Chandrayaan 2: Hope fades for lander Vikram as NASA images draw blank

Finding Vikram: NASA Snaps Images Of The Landing Site Of Chandrayaan-2 Lander

NASA orbiter fails to capture image of Vikram Lander - Tamil News

NASA's Lunar Reconnaissance Orbiter (LRO) rocket has snapped a progression of pictures during its flyby on September 17 of Vikram's endeavored landing sight close to the Moon's odd south pole.

The Chandrayaan-2 mission comprised the Orbiter (weighing 2,379 kg, eight payloads), Vikram (1,471 kg, four payloads) and Pragyan (27 kg, two payloads).

The mission life of the lander is also one lunar day, while the orbiter will continue its mission for a year. A successful soft landing on the moon's surface would have made the country only the fourth - after the United States, Russia and China - to achieve the feat.

From September 21 the Moon region will enter into a lunar night which will witness extreme cold temperatures of over -240 degree Celsius, making it impossible for the lander and the rover Pragyan to get any sunlight to generate power for its working. And while the Orbiter responded to every signal sent from the ISRO, there was no response from the Lander. But, in the last few days, the space agency has dropped hints that hopes for re-establishing communication with the Vikram lander, which houses the six-wheeled Pragyaan rover, have ended. Under the Chandrayaan-2 mission launched on 22 July, a soft landing was to be made on the lunar surface of the Vikram lander on 7 September. The agency's Jet Propulsion laboratory had beamed a radio frequency to the lander to elicit a response after landing of Vikram didn't go as planned. If the scientists of ISRO could not succeed in this, then they may never be contacted.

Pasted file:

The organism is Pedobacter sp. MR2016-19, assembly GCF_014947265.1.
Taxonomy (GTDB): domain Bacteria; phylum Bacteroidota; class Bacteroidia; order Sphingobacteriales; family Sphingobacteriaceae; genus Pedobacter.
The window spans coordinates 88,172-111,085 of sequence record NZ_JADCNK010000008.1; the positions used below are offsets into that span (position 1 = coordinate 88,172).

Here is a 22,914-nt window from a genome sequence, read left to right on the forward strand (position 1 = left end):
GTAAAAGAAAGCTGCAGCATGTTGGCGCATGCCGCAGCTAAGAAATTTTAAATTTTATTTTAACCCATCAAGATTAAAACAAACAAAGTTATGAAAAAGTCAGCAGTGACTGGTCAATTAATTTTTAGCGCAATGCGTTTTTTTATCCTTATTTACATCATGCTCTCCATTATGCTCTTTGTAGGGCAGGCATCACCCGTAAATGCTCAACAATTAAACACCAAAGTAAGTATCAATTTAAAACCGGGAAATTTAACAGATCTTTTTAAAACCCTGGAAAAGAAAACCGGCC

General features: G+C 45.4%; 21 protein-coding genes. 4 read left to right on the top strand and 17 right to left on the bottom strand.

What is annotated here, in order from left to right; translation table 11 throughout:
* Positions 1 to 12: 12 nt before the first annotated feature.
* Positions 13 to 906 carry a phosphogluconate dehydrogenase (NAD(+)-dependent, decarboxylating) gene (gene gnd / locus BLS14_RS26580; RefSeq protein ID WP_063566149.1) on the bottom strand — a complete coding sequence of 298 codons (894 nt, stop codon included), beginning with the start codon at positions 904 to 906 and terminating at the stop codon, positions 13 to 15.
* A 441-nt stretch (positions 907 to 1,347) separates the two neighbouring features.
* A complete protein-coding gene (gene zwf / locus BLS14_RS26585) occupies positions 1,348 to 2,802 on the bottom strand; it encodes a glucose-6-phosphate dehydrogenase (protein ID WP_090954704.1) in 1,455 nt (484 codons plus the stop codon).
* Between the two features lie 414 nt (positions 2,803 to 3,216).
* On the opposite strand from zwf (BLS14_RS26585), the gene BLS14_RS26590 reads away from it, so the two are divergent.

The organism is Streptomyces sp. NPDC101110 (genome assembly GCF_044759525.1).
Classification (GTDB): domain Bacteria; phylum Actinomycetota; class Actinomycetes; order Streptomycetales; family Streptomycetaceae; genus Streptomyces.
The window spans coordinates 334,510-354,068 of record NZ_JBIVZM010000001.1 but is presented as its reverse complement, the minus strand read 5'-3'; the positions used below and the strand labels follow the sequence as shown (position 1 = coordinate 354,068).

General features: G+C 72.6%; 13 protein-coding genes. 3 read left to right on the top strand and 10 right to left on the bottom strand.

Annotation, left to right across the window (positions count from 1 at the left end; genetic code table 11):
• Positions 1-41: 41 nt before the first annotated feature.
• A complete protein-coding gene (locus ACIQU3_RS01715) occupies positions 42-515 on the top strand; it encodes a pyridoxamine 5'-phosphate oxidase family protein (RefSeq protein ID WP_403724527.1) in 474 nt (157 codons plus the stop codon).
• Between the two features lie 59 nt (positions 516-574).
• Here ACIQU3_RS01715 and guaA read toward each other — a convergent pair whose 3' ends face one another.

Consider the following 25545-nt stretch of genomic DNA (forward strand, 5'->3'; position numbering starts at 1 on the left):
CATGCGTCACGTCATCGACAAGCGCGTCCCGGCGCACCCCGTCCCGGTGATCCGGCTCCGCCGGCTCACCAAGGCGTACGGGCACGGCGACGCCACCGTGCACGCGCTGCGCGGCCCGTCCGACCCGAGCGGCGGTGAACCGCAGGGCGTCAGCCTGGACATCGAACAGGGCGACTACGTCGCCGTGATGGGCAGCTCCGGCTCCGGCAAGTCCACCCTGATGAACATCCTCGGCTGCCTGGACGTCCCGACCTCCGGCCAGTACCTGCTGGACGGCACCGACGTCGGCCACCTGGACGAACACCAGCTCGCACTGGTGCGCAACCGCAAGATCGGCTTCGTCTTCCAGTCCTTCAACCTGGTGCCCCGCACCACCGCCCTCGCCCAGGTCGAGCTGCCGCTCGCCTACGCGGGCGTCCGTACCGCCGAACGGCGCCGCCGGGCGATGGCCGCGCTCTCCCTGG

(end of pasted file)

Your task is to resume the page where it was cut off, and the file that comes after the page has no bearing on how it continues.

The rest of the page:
"National-level committee consisting of academicians and ISRO experts are analysing the cause of communication loss with the lander", it added. ISRO officials said that the orbiter of Chandrayaan-2 remained healthy and safe.

Meanwhile, ISRO has said the orbiter continued to perform scheduled science experiments to "complete satisfaction" and performance of all its payloads were "satisfactory". These included a position correction, so that its legs, which were horizontal to the lunar surface, would be pointing downwards, to enable a landing on its feet.

The Chandrayaan-2 satellite had began its journey towards the moon leaving the earth's orbit in the dark hours on August 14, after a crucial Trans Lunar Insertion manoeuvre by ISRO to place the spacecraft on "Lunar Transfer Trajectory".

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